A jishin mushi resembled a regular beetle, just more massive. It had a blue-green carapace that concealed a set of four wings. It had two small wings near its head, which allowed it to maneuver, and two large wings behind these that provided propulsion. The two large wings were very powerful, moving so fast as to appear invisible and gave the jishin mushi great speed during flight.
Its head was dominated by a pair of large mandibles. They were jagged and were strong enough to lacerate and mash a humanoid-sized creature. From the top of a jishin mushi's head sprouted two large antennae that resembled antlers. They were covered in fine follicles and were the jishin mushi's main sensory organ. Their main sense was their sense of smell and it was sensitive enough to pick up a scent up to 100 yd (91 m) away. Above the mandibles were a pair of large eyes.
A jishin mushi was not aggressive and only engaged in combat when defending itself or hunting prey.
The primary weapon of a jishin mushi was its large mandibles. It used them to bite at targets as well as to grab them and drag back to their lair. The jishin mushi had trouble grasping onto a target with its mandibles, however, so to prevent a target from slipping free, it would repeatedly crush the target until either killed or rendered unconscious.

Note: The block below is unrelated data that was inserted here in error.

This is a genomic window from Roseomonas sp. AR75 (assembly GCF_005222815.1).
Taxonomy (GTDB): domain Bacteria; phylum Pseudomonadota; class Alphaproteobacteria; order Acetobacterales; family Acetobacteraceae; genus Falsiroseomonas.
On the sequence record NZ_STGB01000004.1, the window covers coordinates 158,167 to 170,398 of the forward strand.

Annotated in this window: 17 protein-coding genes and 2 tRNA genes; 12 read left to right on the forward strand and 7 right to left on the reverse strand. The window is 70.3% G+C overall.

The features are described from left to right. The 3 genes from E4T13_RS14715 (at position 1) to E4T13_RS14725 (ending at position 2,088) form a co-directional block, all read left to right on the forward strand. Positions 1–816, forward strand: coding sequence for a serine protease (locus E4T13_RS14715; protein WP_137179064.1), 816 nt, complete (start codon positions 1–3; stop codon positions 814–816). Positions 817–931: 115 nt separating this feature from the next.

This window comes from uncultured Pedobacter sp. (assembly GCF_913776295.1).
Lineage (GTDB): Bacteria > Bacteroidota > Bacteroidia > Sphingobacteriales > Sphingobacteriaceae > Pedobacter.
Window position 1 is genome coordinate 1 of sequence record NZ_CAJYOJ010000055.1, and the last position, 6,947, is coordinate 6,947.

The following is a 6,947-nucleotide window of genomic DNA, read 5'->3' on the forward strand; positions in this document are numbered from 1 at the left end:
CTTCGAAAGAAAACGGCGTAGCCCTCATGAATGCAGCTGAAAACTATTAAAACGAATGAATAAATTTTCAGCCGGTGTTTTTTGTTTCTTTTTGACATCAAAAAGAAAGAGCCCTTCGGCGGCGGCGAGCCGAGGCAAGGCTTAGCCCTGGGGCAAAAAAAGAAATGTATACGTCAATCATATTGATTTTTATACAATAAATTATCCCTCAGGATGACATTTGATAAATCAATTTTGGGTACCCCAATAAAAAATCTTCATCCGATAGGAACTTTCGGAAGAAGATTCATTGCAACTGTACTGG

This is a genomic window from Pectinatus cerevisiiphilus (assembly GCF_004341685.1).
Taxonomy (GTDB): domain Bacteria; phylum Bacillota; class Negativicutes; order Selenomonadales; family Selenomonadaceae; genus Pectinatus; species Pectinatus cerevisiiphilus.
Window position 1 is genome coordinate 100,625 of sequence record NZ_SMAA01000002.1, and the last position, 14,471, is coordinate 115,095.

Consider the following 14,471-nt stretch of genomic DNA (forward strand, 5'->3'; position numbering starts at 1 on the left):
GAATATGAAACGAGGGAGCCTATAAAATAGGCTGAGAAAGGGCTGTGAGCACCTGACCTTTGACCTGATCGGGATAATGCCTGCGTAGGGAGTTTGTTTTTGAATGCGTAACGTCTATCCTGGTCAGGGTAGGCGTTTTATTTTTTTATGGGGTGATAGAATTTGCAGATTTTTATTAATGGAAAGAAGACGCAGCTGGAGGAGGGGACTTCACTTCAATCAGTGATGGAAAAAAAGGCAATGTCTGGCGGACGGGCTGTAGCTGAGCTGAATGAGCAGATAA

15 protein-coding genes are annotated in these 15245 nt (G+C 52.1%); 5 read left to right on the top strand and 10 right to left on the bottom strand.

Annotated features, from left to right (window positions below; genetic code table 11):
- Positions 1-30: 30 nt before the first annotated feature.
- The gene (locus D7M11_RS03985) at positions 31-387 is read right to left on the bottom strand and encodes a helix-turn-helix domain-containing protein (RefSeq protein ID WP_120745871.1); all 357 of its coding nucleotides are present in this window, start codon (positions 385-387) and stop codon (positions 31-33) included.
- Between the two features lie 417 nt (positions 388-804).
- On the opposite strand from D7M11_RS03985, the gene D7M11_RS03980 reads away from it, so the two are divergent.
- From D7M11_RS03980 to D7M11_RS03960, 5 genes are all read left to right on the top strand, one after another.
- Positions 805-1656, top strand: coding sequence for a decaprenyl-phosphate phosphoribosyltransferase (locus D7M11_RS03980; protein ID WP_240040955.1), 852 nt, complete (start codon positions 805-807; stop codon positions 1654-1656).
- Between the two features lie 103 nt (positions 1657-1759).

However, the jishin mushi's most deadly attack, and what earned it the name earthquake beetle, was its natural ability to create localized earthquakes with its body. The jishin mushi did so by repeatedly striking the ground with its abdomen, generating tremors that grew in intensity with each strike.
Jishin mushi made their lairs deep within a forest. The lairs were temporary and very simple, often used just for a single day. They could be found resting within the trunks of dead trees, in small crevasses or under large piles of rotting vegetation.
Jishin mushi were nocturnal and spent the entire night hunting for food. As carnivores, they ate any meat, but favored oxen over all other meats. They lived solitary lives and were very rarely encountered.